At Buffalo Bill State Park, you will find camping on the Buffalo Bill Reservoir for $17 a night for non-residents. The camping sites generally overlook the lake. We camped at the North Shore Bay campground because it’s closest to town, and used the campground as a base to explore Cody. The campground includes three loops, one of which has electricity for an extra five dollars a night.
Above: Camping at Buffalo Bill State Park
There is a lot to explore near Cody, including back roads like Highway 291, also known as the Southfork Road, that takes you on a scenic byway where Buffalo Bill had his famous T E Ranch.
If you entered Cody from the South on Highway 120, as we did, Meeteetse, Wyoming has the free Belden Museum with its wonderful photographs capturing the Old West and ranch life. The museum also includes history and works by the artist Harry Jackson who has displays in the Buffalo Bill Center of the West.
When it was time to leave Cody, we had a decision to make about our route to Red Lodge, Montana. We had heard about the Chief Joseph Scenic Byway, Highway 296, including Dead Indian Pass. We chose that route.
It is only 116 miles via Highway 296 to Red Lodge. To follow our route, we left Cody via Highway 120 North to the turnoff on Highway 296. After turning on Highway 296, the road starts immediately to climb along the Chief Joseph Scenic Byway up to Dead Indian Pass with views across the Absaroka mountain range.
Above: The top of Dead Indian Pass on the Chief Joseph Byway looking across the Absarkoa range
There is a spectacular view at the top of the Pass. Pull off into the parking area, and see the spectacular Absaroka Mountains and the road winding below.
An interpretive sign gives a quick glimpse of the history of Dead Indian Pass and the last free days of the Nez Perce Indians who were trying to join Sitting Bull after his battle at the Little Bighorn. Both Indian tribes tried to escape to Canada, but neither tribe was successful.
After descending Dead Indian Pass with its switchbacks, there is a long valley with mountains in every direction. As you enter this valley, you will see the Dead Indian Campground along Dead Indian Creek. If this campground isn’t primitive enough for you, you can turn off to the left on Forest Highway 101, Sunlight Road, which leads to at least two primitive campgrounds about twelve miles down the gravel road. We didn’t take this gravel road, but it looked very interesting.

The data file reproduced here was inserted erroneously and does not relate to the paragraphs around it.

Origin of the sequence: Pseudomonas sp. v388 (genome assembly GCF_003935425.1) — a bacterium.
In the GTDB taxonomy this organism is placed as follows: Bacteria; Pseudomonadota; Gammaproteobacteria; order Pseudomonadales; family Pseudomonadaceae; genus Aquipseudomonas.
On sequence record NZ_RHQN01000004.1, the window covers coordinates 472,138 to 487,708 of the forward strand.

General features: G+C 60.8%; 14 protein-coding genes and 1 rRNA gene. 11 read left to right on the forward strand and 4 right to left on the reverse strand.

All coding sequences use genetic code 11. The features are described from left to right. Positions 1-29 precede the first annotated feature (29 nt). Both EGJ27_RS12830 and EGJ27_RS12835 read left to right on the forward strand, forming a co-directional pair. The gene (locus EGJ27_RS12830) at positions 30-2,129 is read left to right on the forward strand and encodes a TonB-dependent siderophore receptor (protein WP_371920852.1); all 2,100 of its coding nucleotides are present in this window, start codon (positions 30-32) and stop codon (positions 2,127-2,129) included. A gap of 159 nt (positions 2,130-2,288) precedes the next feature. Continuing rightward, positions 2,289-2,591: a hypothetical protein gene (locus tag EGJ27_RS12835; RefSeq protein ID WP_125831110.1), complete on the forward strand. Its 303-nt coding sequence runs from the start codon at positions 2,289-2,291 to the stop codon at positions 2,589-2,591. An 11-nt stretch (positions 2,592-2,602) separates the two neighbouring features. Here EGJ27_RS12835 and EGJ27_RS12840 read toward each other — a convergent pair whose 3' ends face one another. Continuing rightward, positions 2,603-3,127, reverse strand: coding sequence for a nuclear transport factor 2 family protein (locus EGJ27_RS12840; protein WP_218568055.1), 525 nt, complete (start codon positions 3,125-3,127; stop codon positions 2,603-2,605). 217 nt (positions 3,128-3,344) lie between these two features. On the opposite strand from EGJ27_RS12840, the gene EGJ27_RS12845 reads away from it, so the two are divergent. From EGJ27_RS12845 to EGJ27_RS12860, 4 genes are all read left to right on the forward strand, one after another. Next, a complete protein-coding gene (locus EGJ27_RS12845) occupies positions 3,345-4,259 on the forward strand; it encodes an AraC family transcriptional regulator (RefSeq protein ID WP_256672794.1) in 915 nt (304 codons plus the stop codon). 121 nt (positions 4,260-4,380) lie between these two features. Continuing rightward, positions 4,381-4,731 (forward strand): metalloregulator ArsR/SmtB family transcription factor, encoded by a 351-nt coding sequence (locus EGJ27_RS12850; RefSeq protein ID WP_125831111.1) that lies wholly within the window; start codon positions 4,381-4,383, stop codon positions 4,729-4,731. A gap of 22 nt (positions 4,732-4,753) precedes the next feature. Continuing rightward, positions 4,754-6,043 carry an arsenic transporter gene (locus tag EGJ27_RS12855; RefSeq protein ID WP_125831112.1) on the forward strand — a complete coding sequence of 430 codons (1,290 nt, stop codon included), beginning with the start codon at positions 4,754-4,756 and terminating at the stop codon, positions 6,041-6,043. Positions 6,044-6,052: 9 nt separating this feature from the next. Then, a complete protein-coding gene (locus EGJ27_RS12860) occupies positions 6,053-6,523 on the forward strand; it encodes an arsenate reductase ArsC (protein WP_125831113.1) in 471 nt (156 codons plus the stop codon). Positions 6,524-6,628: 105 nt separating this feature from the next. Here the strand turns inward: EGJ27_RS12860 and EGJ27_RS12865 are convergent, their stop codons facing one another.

Along Highway 296, leading to Clark’s Fork River and the junction to the Beartooth Highway, there are more gravel roads to explore with mountain peaks from 7,000 to 12,000 feet high. You will not find organized campgrounds until you near a small community on the Clark’s Fork River called Painters’ Outpost. There you can buy gas, eat a meal, buy camping supplies, rent cabins, or camp. As you continue on Highway 296, you will see Pilot and Index peaks rising to nearly 12,000 feet.
In a few more miles, you’ll reach the junction of the Beartooth Highway, Highway 212, which is closed in winter. Both the Chief Joseph Highway and the Beartooth Highway are paved, two-lane roads and were in good condition.
The Beartooth Highway
Turn right on the Beartooth Highway towards Red Lodge, Montana. CBS journalist Charles Kuralt once called this stretch of the Beartooth Highway “the most beautiful drive in America”. The highway opened in 1932, and follows closely the route laid out by General Philip Sheridan.
Above: Jim and Mary at Beartooth Lake
After five miles travel on the Beartooth Highway, turning left on Forest Road 142 brings you to the first scenic view at Clay Butte Lookout Tower. This tower was built in 1942 by the CCC, and gives a panoramic view of several mountaintops. A little further ahead, a parking area allows for a beautiful view of Beartooth Lake in the Shoshoni National Forest.